Here, I offer two reviews of two different kinds of book: one, a science fiction noir; the other, an autobiography on growing up working class and going into the middle class.
The Automatic Detective
A. Lee Martinez
Title: The Automatic Detective
Author: A. Lee Martinez
Number for Year: 20
Review: I didn’t know much about this, but picked it up at the library and wasn’t completely overwhelmed by this book, but also was completely underwhelmed either. The book is a mix of hard-boiled detective story and science fiction as it follows the story of Mack Megaton, a giant robot, searching for a family in Empire City. Martinez throws in enough humor to keep the story lively. The only thing I couldn’t get a clear picture of was what Mack really looked like, and toward the end, I lost a little steam as the plot seemed to go a little off the rails, but the book drew to a satisfying, if not stunning conclusion. I would recommend this to those who enjoy detective stories in the tradition of Raymond Chandler with a little bit of off-beat science fiction thrown in for good measure.
Final analysis: 7/10. Good, but could have been just a little bit better.
Title: Limbo: Blue-Collar Roots, White-Collar Dreams
Author: Alfred Lubrano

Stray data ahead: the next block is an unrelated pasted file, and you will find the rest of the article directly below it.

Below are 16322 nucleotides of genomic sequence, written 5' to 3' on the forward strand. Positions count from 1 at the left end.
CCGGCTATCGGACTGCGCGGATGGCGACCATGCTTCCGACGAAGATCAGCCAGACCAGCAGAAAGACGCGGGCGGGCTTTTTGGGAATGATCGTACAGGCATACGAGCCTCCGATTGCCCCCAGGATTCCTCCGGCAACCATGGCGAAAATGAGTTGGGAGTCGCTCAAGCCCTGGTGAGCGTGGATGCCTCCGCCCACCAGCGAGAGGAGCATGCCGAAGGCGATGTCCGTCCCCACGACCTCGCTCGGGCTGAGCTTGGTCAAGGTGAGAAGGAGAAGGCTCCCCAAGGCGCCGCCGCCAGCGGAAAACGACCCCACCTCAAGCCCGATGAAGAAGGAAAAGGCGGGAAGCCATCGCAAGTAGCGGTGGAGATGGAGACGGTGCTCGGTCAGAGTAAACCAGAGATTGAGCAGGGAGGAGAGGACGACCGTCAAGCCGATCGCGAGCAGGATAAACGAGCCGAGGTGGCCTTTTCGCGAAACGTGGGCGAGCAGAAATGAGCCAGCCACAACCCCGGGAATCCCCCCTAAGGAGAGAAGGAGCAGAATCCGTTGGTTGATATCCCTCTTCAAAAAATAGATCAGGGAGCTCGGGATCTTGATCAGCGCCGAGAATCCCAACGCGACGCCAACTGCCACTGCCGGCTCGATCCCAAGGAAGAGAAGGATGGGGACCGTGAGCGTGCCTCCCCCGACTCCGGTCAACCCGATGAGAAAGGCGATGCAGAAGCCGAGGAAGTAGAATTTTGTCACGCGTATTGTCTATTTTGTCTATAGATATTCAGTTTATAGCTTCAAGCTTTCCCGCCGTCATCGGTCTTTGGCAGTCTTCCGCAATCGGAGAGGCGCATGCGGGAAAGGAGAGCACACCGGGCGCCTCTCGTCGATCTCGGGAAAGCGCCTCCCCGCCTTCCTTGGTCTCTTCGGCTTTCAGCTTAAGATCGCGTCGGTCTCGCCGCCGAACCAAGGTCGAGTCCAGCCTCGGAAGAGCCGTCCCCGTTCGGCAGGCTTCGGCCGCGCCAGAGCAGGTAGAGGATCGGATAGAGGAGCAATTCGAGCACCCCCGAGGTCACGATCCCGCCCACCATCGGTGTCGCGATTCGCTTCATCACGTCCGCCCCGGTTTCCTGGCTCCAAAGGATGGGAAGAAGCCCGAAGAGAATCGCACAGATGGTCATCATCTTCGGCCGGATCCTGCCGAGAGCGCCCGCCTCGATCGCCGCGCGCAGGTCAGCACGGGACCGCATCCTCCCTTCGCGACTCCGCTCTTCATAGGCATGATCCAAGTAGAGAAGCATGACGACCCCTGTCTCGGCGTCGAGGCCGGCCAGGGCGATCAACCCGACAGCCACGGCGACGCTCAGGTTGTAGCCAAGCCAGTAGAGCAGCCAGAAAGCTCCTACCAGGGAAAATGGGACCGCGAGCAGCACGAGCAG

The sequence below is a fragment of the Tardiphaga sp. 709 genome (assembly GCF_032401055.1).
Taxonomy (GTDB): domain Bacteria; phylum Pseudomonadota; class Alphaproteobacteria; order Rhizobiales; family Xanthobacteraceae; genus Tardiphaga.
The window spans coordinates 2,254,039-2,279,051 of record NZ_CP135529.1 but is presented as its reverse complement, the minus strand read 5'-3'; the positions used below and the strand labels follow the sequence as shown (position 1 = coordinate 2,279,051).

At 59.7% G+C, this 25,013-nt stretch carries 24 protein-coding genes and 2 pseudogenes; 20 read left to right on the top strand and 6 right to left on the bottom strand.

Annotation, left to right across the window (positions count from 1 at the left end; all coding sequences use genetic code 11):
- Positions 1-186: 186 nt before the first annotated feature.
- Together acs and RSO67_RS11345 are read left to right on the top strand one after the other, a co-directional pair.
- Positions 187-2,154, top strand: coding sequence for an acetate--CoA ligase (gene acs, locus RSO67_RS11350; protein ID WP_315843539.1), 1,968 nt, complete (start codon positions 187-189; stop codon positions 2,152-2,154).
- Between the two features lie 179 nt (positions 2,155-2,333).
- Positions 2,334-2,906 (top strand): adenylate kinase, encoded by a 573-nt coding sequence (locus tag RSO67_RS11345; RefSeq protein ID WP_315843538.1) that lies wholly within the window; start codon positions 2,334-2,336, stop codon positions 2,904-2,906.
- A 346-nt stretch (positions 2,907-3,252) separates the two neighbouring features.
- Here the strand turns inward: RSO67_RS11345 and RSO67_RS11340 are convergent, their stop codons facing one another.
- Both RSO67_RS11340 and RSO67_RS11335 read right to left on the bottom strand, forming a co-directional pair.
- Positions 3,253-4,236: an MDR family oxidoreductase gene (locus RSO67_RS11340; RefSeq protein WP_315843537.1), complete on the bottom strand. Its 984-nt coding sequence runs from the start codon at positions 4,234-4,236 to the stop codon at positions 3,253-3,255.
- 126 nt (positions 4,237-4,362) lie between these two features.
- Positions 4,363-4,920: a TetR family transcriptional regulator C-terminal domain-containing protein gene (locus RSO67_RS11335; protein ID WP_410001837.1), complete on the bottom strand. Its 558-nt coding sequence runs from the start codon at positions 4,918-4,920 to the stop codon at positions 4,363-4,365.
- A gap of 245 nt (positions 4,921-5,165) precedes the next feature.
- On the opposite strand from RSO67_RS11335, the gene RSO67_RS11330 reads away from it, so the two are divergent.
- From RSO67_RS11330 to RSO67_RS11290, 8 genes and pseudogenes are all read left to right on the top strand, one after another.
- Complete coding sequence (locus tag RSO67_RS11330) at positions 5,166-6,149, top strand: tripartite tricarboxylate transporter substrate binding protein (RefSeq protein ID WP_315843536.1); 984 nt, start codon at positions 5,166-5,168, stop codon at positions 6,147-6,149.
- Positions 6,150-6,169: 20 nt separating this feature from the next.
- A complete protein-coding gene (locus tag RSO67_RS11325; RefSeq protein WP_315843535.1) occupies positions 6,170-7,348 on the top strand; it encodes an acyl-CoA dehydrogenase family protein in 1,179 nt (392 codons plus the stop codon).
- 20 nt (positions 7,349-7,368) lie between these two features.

Pages: 256 Genre: Non-fiction (memoir and survey)
Review: “I now live a middle-class life, working at a white-collar newspaper-man’s job, but I was born blue collar,” begins Philadelphia Inquirer reporter Alfred Lubrano in this memoir and study of class in America. Over the course of the rest of the book, he paints a picture of what he calls “Straddlers,” those who raised themselves up from working class to middle class, but who didn’t feel a part of either class, and the picture isn’t always pretty.
As a newspaper-man myself for much of my adult life, who also came from a working-class background, I can relate to much of what Lubrano writes here — although depending with whose definition of middle class you go, I don’t know if my wife and I even ever have made it to middle class status. Maybe we’ve made it to the lower middle class, but certainly aren’t in the middle of the middle class, where $100,000/year is given as a benchmark. Regardless of the definitions and where we fit (or don’t fit, as the case may be), Lubrano’s portrait of his own family and other families ring true to what I’ve experienced and also seen others experience.
Class is possibly one of the most overlooked aspects of America, if not the world. Most of the time we look at race and gender, but class much of the time is how people view others. We have our own version of caste system in America, I believe.
Interestingly, at least to me, as I read this book yesterday — the day after the Pennsylvania primaries in which Hillary Clinton defeated Barack Obama ostensibly on the backs of the blue-collar voters, I couldn’t help but think that this book is extremely pertinent to what is still going on, and will continue, in America. For anyone, whether from the working class, the middle class or the upper class, this book gives a good portrait of those who are straddling two worlds and who don’t feel like they fit in anywhere. And especially in light of contemporary events, it couldn’t be more relevant for us as Americans and probably many Europeans as well.
Final analysis: 8/10, a little bit above the usual fare, because of subject matter to which I could strongly relate and the way he addressed the subject of class.